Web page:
A longitudinal analysis of complementary and alternative medicine use by a representative cohort of young Australian women with asthma, 1996-2006

Sibbritt, David, Adams, Jon and Lui, Chi-Wai (2011) A longitudinal analysis of complementary and alternative medicine use by a representative cohort of young Australian women with asthma, 1996-2006. Journal of Asthma, 48 4: 380-386. doi:10.3109/02770903.2011.560323


Author Sibbritt, David
Adams, Jon
Lui, Chi-Wai
Title A longitudinal analysis of complementary and alternative medicine use by a representative cohort of young Australian women with asthma, 1996-2006
Journal name Journal of Asthma   Check publisher's open access policy
ISSN 0021-9134
0277-0903
1532-4303
Publication date 2011-05-01
Sub-type Article (original research)
DOI 10.3109/02770903.2011.560323
Volume 48
Issue 4
Start page 380
End page 386
Total pages 7
Place of publication New York, NY, U.S.A.
Publisher Informa Healthcare
Language eng
Formatted abstract
Background. There is evidence of asthma patients using complementary and alternative medicine (CAM). This article reports the findings of the first ever longitudinal study of CAM use among women with asthma from a large nationally representative sample.

Methods. A longitudinal analysis of questionnaires completed in 1996, 2000, 2003, and 2006 as part of the Australian Longitudinal Study on Women's Health. The cohort began with 14,701 randomly selected young women (aged 18–22 years). CAM use was defined as a consultation with a range of complementary practitioners in the 12 months prior to each survey. Statistical analyses included the use of generalized estimating equations.

Results. Over the 10-year period, approximately 26% of the women were asthmatic. Asthmatic women were significantly more likely to use CAM (19%, 22%, and 36% for surveys 2–4, respectively) than non-asthmatic women (15%, 20%, and 32% for surveys 2–4, respectively). CAM use increased as time since asthma diagnosis increased. However, only the increase in consultations with a naturopath/herbalist remains statistically significant when the CAM modalities are considered individually alongside asthma status. The longitudinal model suggests that women with asthma are 1.13 (95% CI: 1.05–1.21) times more likely to consult with a CAM practitioner (p< .001). The study also shows that CAM users have a higher dissatisfaction with conventional healthcare services and consultations when compared to CAM non-users.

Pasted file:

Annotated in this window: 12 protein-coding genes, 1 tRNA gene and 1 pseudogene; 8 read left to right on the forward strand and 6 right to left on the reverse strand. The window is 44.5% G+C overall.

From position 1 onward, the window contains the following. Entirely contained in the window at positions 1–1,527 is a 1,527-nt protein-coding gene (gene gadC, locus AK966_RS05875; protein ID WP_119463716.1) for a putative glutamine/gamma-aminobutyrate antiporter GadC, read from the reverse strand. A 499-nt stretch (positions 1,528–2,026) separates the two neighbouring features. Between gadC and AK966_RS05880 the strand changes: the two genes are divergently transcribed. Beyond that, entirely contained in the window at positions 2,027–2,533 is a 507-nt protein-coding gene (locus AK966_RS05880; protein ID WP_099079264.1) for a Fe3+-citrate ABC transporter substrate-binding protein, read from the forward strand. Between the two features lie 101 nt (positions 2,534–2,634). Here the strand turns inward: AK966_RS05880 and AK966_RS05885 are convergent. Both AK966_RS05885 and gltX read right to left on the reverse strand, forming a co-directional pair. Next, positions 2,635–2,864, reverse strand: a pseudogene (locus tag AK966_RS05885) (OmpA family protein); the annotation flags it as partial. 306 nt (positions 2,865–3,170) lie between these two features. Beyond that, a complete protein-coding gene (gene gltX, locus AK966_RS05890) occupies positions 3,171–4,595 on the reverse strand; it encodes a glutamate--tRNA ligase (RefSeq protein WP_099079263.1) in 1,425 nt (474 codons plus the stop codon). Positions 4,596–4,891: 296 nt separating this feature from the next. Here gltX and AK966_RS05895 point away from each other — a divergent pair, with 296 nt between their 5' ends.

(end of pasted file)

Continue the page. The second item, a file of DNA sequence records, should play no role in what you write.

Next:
Conclusion. These findings suggest that women with asthma may turn to CAM after conventional care fails to adequately address their healthcare needs.
Keyword Alternative medicine
Asthma
Complementary medicine
Longitudinal studies
Women
Quality-of-life
Health Australia
Global burden
Therapy use
Care
Satisfaction
Management
Children
Parents
COPD
Chronic Obstructive Pulmonary Disease
Q-Index Code C1
Q-Index Status Confirmed Code
Institutional Status UQ
Additional Notes Published under "Alternative Medicine".

Document type: Journal Article
Sub-type: Article (original research)
Collections: Official 2012 Collection
School of Public Health Publications
 
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Created: Tue, 06 Sep 2011, 23:25:11 EST by Geraldine Fitzgerald on behalf of School of Public Health